Hotline Helps Toddler Keep In Touch With Mom And Dad

Even though the age for first carrying a smartphone seems to be decreasing, there’s a practical lower minimum age at which a kid can reliably use one to make a call. So how do you make sure your tot can reach out and touch mommy or daddy? This toddler-friendly Raspberry Pi hotline is a good start.

With a long trip to Hawaii pending and a toddler staying behind, [kuhnto] wanted a way to make communication as simple as possible. In the days of pervasive landlines, that would have been as simple as a feature phone with a couple of numbers on speed dial buttons. With nothing but cell phones to rely on, [kuhnto] turned to a Raspberry Pi running PBX software and a command line SIP client for making calls over a Google Voice line. The user interface is as simple as can be – a handset and two lighted buttons on a wall-mounted box. All Junior needs to do is pick up the handset and push green to talk to Daddy, blue for Mommy. Something similar might even be useful for elder care.

Kudos to [kuhnto] for thinking through the interface issues to come up with a successful build. We’ve seen other UIs simplified for kids before, such as this button-free jukebox or this special-needs media player.

[via r/DIY]

30 thoughts on “Hotline Helps Toddler Keep In Touch With Mom And Dad

  1. Awesome!!! Man, you can even get artsy creative fun with it for the users favorite or humorous theme as a gift to remind to call. Add a motion sensor and some sort of voice activation would be something way futuristic also for the not liking the phone types. Am I giving my age away on that last “not liking the phone types.”. :-|) Man, price point too isn’t wrong either the more I think about this like you noted for the elderly. Even WiFi if Google Voice and maybe other phone apps if they still allow free WiFi calling priority over the cellular number. Not sure now days with Video calling??? This seems like a cool project to expand on. Yeah, awesome!!!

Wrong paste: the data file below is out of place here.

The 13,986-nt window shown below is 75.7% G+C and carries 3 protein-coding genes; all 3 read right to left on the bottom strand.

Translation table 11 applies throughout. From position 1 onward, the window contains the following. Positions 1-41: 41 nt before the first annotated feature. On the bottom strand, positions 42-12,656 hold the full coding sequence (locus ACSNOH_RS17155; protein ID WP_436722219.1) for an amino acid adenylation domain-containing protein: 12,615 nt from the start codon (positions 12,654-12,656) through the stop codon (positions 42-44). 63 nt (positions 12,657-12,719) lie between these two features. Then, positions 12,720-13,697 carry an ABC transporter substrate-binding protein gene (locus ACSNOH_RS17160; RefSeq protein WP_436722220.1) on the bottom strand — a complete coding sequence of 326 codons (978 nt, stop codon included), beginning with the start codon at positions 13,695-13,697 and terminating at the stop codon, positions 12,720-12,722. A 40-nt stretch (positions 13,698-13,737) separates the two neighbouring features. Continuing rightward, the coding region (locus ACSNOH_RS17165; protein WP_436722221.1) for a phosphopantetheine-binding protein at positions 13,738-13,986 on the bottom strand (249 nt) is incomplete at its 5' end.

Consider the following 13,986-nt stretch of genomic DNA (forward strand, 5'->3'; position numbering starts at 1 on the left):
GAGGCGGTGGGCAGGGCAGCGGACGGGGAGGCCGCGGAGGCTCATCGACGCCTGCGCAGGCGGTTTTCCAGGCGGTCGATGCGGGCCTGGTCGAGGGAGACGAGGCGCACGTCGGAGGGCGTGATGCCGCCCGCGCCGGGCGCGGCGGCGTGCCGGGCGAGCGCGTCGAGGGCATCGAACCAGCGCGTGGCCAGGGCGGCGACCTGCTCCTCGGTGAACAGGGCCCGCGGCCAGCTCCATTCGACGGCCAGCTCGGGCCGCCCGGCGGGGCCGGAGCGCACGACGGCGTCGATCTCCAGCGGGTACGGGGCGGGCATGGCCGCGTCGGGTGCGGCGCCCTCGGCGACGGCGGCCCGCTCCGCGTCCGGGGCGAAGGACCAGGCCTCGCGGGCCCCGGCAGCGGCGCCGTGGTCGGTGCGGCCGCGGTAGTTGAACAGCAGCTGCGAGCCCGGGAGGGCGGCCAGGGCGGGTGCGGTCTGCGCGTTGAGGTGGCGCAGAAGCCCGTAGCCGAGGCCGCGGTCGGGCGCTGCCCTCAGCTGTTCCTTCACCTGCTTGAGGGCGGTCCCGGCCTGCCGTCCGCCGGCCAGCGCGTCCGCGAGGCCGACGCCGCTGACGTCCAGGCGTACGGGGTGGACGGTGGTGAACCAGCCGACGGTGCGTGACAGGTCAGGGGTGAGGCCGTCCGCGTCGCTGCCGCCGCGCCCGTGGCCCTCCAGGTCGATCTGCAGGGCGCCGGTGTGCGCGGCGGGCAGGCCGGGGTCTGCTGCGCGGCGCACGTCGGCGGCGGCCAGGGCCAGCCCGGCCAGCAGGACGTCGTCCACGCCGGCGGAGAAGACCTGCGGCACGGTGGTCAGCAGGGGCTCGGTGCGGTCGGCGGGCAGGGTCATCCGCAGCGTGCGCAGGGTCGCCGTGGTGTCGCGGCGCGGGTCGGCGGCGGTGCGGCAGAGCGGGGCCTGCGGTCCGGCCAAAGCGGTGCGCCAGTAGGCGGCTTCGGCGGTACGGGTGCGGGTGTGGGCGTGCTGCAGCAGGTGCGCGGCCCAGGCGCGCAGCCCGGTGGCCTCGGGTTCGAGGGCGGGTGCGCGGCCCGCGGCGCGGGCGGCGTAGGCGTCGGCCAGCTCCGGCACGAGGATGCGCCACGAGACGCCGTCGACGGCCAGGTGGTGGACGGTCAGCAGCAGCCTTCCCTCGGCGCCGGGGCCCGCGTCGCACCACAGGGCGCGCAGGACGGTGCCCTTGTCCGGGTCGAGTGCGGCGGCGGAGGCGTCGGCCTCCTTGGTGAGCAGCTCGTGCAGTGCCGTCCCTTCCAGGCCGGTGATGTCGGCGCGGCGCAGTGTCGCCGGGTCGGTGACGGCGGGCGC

1. I don’t think you are giving your age. Many people don’t like talking over the phone, if anything instant messaging and social networks make it easier than ever NOT to talk on the phone.

      1. I think I was thinking too, I like the more personalized video audio route if not written to be more explicit and have the memory stored which is easier if you’re used to writing. Google does have those options last I looked. I know there was an issue when I was using on my smartphone in regards to priority of using WiFi version dialing up. GSM came first and I think at the time Skype was the same. I don’t recall if turning off the carrier was an option or not or if I was lazy at the time dealing with other issues.

    1. More like selfish delusional narcissists… that kid will return the favor in kind someday.
      I have seen what scared kids can grow into, and no gadget can replace the world of kids that have not yet formed a concept of what “later” means.

        1. Well “Nay”, I have been studying humans over many years, and remain endlessly entertained by their antics.
          However, one would need to read at least a few texts in school before making generalizations.

          I am reminded of the orphans vomiting for the simple attention of being held by nurses, and the studies showing increased rates of latent neurological disorders emerging among children raised in high stress environments. If you can’t empathize with the stress of losing both parents (remember the sense of time warning), than there is a high probability you have a narcissistic spectrum disorder as well.

          My eyes have seen things that would rob anyone of their faith in mankind, but I hope someday you can learn compassion or at least get your tubes tied.